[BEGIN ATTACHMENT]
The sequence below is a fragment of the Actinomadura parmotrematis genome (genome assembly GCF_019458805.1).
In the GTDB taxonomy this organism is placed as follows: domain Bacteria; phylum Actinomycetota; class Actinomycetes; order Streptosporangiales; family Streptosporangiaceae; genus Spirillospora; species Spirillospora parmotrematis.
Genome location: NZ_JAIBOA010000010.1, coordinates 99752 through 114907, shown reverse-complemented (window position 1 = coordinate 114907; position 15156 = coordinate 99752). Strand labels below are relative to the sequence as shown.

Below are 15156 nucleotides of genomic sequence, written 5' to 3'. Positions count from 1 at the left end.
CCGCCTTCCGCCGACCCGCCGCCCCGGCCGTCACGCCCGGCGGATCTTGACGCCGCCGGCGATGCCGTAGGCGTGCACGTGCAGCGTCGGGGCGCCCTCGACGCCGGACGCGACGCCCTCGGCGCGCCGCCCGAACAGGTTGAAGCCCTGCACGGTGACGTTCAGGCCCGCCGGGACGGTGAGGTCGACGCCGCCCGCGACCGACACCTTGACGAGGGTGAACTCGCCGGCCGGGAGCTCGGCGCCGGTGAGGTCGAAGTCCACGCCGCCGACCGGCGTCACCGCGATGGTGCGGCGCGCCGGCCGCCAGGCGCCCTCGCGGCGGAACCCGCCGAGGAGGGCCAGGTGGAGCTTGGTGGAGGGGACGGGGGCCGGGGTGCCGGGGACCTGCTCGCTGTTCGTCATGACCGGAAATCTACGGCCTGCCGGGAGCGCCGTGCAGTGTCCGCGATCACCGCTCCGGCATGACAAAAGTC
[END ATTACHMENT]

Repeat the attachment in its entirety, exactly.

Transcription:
The sequence below is a fragment of the Actinomadura parmotrematis genome (genome assembly GCF_019458805.1).
In the GTDB taxonomy this organism is placed as follows: domain Bacteria; phylum Actinomycetota; class Actinomycetes; order Streptosporangiales; family Streptosporangiaceae; genus Spirillospora; species Spirillospora parmotrematis.
Genome location: NZ_JAIBOA010000010.1, coordinates 99752 through 114907, shown reverse-complemented (window position 1 = coordinate 114907; position 15156 = coordinate 99752). Strand labels below are relative to the sequence as shown.

Below are 15156 nucleotides of genomic sequence, written 5' to 3'. Positions count from 1 at the left end.
CCGCCTTCCGCCGACCCGCCGCCCCGGCCGTCACGCCCGGCGGATCTTGACGCCGCCGGCGATGCCGTAGGCGTGCACGTGCAGCGTCGGGGCGCCCTCGACGCCGGACGCGACGCCCTCGGCGCGCCGCCCGAACAGGTTGAAGCCCTGCACGGTGACGTTCAGGCCCGCCGGGACGGTGAGGTCGACGCCGCCCGCGACCGACACCTTGACGAGGGTGAACTCGCCGGCCGGGAGCTCGGCGCCGGTGAGGTCGAAGTCCACGCCGCCGACCGGCGTCACCGCGATGGTGCGGCGCGCCGGCCGCCAGGCGCCCTCGCGGCGGAACCCGCCGAGGAGGGCCAGGTGGAGCTTGGTGGAGGGGACGGGGGCCGGGGTGCCGGGGACCTGCTCGCTGTTCGTCATGACCGGAAATCTACGGCCTGCCGGGAGCGCCGTGCAGTGTCCGCGATCACCGCTCCGGCATGACAAAAGTC